Without waffling more, here’s to the occasional gear change!

If you’re going through a chilly headwind and it seems you’re going one pace forward and two back, change gear and breathe. Pause, breathe through your nose… relax, you can smile… feel alive and step forward, one pace at a time…

If you have decisions to make, change gear and recognise that “you can get it, if you really want” (to quote Jimmy Cliff).  Pause, breathe through your nose…relax, you can smile… feel alive and step forward, one pace at a time…

I know I’ve shared it before but it works for me…


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94% off main roads…

I knew it was a pretty good ride, but thought I’d look at the stats…


My 9-mile commute into Leicester turns out to be 62% on cycleway* separated from the road.

It’s 75% off-road (includes a few terraced backstreets). And it’s… 94% off main roads!

*Admittedly the separated cycleway is significantly in a poor state of repair. (See Melton Road for starters) If it was a ‘road’ I’m sure it would be a priority for maintenance. I applaud the fact that there is this option of a route away from motor vehicles but with a view to the future and increasing its use, it needs serious attention. In some places, it’s surface is not ideal for purpose, and the decision to mix with vehicles has to be considered. In some places it’s dangerous and it remains to be seen if it’s kept safe for use in winter.

But for now, having the option to ride without motor vehicles is great, and I hesitate to say I recommend it.
Remember motor vehicles have bumpers, fenders, airbags and safety cages etc for a reason. People riding bikes can’t be straightened out so easily.


Bike Uncategorized

New shoes…

As mentioned in my last post, my tyres are shot, they are 4 years old, and the new route to work is more off-road.

A back in 2012 we discussed tyres and the Schwalbe Durano Plus have served me well. They’ve “a Kevlar SmartGuard belt for extremely effective protection against penetration punctures… …a level of unparalleled protection…” as they say.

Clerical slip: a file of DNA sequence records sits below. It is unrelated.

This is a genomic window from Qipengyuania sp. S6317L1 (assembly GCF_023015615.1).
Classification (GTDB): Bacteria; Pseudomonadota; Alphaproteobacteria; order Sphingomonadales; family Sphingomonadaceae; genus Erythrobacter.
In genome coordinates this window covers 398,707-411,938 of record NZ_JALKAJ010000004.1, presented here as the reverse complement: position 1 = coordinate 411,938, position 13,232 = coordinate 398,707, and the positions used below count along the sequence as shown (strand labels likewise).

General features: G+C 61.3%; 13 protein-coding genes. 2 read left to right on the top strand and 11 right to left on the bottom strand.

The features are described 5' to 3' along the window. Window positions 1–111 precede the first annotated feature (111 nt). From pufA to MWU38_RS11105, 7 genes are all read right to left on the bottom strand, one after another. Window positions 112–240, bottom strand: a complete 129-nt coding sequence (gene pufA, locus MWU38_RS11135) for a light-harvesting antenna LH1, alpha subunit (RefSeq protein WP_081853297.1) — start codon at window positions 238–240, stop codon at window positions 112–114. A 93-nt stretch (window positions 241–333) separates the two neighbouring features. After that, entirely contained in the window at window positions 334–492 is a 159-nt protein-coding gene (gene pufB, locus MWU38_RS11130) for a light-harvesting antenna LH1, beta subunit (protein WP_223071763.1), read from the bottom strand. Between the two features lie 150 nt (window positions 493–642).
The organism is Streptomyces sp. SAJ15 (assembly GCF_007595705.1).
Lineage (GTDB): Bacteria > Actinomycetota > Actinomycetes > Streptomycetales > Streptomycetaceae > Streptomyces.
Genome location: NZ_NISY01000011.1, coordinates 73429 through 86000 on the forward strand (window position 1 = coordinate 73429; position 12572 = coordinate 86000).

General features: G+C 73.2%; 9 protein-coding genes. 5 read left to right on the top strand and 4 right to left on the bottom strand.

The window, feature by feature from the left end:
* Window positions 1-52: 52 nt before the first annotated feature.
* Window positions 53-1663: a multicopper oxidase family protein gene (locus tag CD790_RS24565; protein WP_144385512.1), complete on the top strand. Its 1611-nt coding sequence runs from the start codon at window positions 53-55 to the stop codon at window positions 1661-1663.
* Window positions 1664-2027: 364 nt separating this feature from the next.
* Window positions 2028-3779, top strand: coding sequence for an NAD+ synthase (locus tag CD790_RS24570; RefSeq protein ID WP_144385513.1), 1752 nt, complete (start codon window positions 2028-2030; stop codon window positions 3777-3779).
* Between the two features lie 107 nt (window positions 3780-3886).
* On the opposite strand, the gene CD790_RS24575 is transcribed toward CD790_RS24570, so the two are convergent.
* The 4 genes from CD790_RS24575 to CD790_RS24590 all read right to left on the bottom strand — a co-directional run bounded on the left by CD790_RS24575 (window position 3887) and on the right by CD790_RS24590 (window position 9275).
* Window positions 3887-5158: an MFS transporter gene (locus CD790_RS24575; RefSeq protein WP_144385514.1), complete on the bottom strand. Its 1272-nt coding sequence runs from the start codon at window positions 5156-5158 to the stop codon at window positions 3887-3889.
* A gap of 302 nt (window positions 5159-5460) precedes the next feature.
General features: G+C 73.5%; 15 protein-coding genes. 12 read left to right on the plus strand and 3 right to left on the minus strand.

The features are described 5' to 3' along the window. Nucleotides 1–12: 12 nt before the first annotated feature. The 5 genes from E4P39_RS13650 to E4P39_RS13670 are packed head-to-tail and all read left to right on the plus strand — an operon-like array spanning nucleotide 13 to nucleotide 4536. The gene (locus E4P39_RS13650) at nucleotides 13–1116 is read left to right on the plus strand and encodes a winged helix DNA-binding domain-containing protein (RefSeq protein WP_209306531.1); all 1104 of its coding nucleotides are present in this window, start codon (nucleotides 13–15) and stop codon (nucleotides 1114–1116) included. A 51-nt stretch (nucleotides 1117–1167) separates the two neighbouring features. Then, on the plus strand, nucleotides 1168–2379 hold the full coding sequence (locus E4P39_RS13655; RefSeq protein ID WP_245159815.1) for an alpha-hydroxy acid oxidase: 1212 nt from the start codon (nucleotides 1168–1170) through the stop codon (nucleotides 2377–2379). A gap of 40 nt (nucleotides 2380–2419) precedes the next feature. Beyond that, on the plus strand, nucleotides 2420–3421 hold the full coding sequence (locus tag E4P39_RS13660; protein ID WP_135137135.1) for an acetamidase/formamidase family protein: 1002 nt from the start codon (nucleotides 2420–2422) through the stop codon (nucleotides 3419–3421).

Here they are after 4 years with only a few incidents (you may remember THE SHARD back in 2013).

I switched from 32mm Schwalbe Durano Plus tyres, which have been fantastic! I’ve changing to 35mm Marathon Plus Tours – the LBS’s closing 😦 and selling stuff cheaply.

As I say, that the new route to work is off-road, and a lot of it is rougher ground than I am used to. But, the old route, which I still use part of, may as well be off-road. The cycle path, bike route option, is poorly designed and poorly maintained. Take a look at this section down Melton Road. Leicester Cycle City? Humm.


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New route, new horizons…

…and so after a spell in both the doldrums and some rough seas, the little red boat found harbour and anchored up for a while. After leaving the land that hope forsook, it’s a reminder; be mindful who you share your boat with… the last few months have been disturbing, worrying and transformative. I replenished provisions, took another look at the charts, did a little exploring with the natives and took stock. We’re now back sailing with a purpose, I think…

Enough waffle! Back on the bike!


After 4 years doing a 7.5mile commute into Leicester, my new route to work is now 9 miles.

Following the tried and tested route through Syston and Thrummy, down Rushey Mead‘s sad excuse for bike infrastructure, but then after a short jostle on Melton Road, it’s off to the canal! Following the Grand Union Canal, a refreshing ride through Abbey Park and then following bits of the NCN (LOL)  to my destination.

The 9 miles by bike takes me 50mins #puff #pant (I have had 6 months off). Note: my bike is a bike for simply riding from A to B. Not a featherweight road racer for breaking the next sweaty record. It has mudguards for the rain, panniers for the packup, and a big bell, etc.


Nerdy bit: After another 2+ years of 32mm Schwalbe Durano Plus tyres, which have been fantastic(!), I’m changing to Marathon Plus Tours (cos the LBS’s closing and selling stuff cheaply, and my Duranos are shot through). So I’ll let you know how the Marathon 35mm tyres fare.

As I say the ride takes about 45-50mins – and the fuel is a banana.
The car trip in (on day one) took me 35 mins (9miles at 35mpg 1.2litres = ~£1.30 each way). This would be more than £12 a week in Fuel.

A bit of the commute can be seen below:

Onwards and upwards.